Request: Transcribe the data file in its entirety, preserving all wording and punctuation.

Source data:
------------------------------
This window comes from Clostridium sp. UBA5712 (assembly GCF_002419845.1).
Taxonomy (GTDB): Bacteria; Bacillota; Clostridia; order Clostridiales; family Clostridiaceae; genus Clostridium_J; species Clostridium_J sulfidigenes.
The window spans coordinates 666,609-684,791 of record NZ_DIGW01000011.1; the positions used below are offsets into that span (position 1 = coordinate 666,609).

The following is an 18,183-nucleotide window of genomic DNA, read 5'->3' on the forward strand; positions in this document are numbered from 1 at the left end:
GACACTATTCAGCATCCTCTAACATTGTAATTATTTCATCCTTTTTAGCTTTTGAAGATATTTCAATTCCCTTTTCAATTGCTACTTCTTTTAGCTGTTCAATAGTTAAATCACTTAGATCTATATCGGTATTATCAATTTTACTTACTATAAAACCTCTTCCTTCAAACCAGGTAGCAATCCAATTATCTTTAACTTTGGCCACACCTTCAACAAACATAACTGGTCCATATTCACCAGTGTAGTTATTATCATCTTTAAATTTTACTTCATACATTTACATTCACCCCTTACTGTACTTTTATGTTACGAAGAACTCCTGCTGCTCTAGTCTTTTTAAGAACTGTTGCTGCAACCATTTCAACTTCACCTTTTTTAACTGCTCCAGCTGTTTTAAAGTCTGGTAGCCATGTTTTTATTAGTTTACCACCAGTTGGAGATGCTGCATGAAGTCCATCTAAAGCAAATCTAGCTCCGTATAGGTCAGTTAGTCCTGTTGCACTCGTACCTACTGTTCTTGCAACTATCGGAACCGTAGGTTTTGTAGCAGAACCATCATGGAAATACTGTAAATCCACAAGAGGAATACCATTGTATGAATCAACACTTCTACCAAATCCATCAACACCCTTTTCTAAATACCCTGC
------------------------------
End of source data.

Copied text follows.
This window comes from Clostridium sp. UBA5712 (assembly GCF_002419845.1).
Taxonomy (GTDB): Bacteria; Bacillota; Clostridia; order Clostridiales; family Clostridiaceae; genus Clostridium_J; species Clostridium_J sulfidigenes.
The window spans coordinates 666,609-684,791 of record NZ_DIGW01000011.1; the positions used below are offsets into that span (position 1 = coordinate 666,609).

The following is an 18,183-nucleotide window of genomic DNA, read 5'->3' on the forward strand; positions in this document are numbered from 1 at the left end:
GACACTATTCAGCATCCTCTAACATTGTAATTATTTCATCCTTTTTAGCTTTTGAAGATATTTCAATTCCCTTTTCAATTGCTACTTCTTTTAGCTGTTCAATAGTTAAATCACTTAGATCTATATCGGTATTATCAATTTTACTTACTATAAAACCTCTTCCTTCAAACCAGGTAGCAATCCAATTATCTTTAACTTTGGCCACACCTTCAACAAACATAACTGGTCCATATTCACCAGTGTAGTTATTATCATCTTTAAATTTTACTTCATACATTTACATTCACCCCTTACTGTACTTTTATGTTACGAAGAACTCCTGCTGCTCTAGTCTTTTTAAGAACTGTTGCTGCAACCATTTCAACTTCACCTTTTTTAACTGCTCCAGCTGTTTTAAAGTCTGGTAGCCATGTTTTTATTAGTTTACCACCAGTTGGAGATGCTGCATGAAGTCCATCTAAAGCAAATCTAGCTCCGTATAGGTCAGTTAGTCCTGTTGCACTCGTACCTACTGTTCTTGCAACTATCGGAACCGTAGGTTTTGTAGCAGAACCATCATGGAAATACTGTAAATCCACAAGAGGAATACCATTGTATGAATCAACACTTCTACCAAATCCATCAACACCCTTTTCTAAATACCCTGC